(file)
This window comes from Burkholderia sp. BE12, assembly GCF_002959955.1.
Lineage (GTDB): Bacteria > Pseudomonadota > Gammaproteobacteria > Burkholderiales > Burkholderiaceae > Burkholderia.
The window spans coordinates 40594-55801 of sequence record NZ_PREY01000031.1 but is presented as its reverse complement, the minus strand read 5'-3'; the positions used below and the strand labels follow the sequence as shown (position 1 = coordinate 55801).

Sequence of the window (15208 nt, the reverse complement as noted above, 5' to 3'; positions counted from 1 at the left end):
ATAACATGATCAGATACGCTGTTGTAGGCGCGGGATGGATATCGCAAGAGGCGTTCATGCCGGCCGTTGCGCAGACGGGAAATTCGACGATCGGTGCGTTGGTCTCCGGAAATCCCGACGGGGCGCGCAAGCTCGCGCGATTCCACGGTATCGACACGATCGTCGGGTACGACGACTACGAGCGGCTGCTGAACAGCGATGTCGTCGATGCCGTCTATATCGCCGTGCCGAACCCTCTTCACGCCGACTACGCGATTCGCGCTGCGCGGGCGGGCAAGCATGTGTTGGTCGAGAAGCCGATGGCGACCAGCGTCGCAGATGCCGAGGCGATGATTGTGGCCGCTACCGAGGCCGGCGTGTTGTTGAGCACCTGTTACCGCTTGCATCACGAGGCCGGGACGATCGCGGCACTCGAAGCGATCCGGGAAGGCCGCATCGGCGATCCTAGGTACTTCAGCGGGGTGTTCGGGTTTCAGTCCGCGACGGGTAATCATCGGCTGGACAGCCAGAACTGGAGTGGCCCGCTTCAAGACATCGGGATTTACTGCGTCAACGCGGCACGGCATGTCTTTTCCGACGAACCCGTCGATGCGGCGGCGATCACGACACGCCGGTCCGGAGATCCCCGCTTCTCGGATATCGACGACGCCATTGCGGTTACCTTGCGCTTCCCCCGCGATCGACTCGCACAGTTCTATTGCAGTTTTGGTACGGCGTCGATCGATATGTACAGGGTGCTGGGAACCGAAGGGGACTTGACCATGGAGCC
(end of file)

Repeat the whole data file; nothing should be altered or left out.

This window comes from Burkholderia sp. BE12, assembly GCF_002959955.1.
Lineage (GTDB): Bacteria > Pseudomonadota > Gammaproteobacteria > Burkholderiales > Burkholderiaceae > Burkholderia.
The window spans coordinates 40594-55801 of sequence record NZ_PREY01000031.1 but is presented as its reverse complement, the minus strand read 5'-3'; the positions used below and the strand labels follow the sequence as shown (position 1 = coordinate 55801).

Sequence of the window (15208 nt, the reverse complement as noted above, 5' to 3'; positions counted from 1 at the left end):
ATAACATGATCAGATACGCTGTTGTAGGCGCGGGATGGATATCGCAAGAGGCGTTCATGCCGGCCGTTGCGCAGACGGGAAATTCGACGATCGGTGCGTTGGTCTCCGGAAATCCCGACGGGGCGCGCAAGCTCGCGCGATTCCACGGTATCGACACGATCGTCGGGTACGACGACTACGAGCGGCTGCTGAACAGCGATGTCGTCGATGCCGTCTATATCGCCGTGCCGAACCCTCTTCACGCCGACTACGCGATTCGCGCTGCGCGGGCGGGCAAGCATGTGTTGGTCGAGAAGCCGATGGCGACCAGCGTCGCAGATGCCGAGGCGATGATTGTGGCCGCTACCGAGGCCGGCGTGTTGTTGAGCACCTGTTACCGCTTGCATCACGAGGCCGGGACGATCGCGGCACTCGAAGCGATCCGGGAAGGCCGCATCGGCGATCCTAGGTACTTCAGCGGGGTGTTCGGGTTTCAGTCCGCGACGGGTAATCATCGGCTGGACAGCCAGAACTGGAGTGGCCCGCTTCAAGACATCGGGATTTACTGCGTCAACGCGGCACGGCATGTCTTTTCCGACGAACCCGTCGATGCGGCGGCGATCACGACACGCCGGTCCGGAGATCCCCGCTTCTCGGATATCGACGACGCCATTGCGGTTACCTTGCGCTTCCCCCGCGATCGACTCGCACAGTTCTATTGCAGTTTTGGTACGGCGTCGATCGATATGTACAGGGTGCTGGGAACCGAAGGGGACTTGACCATGGAGCC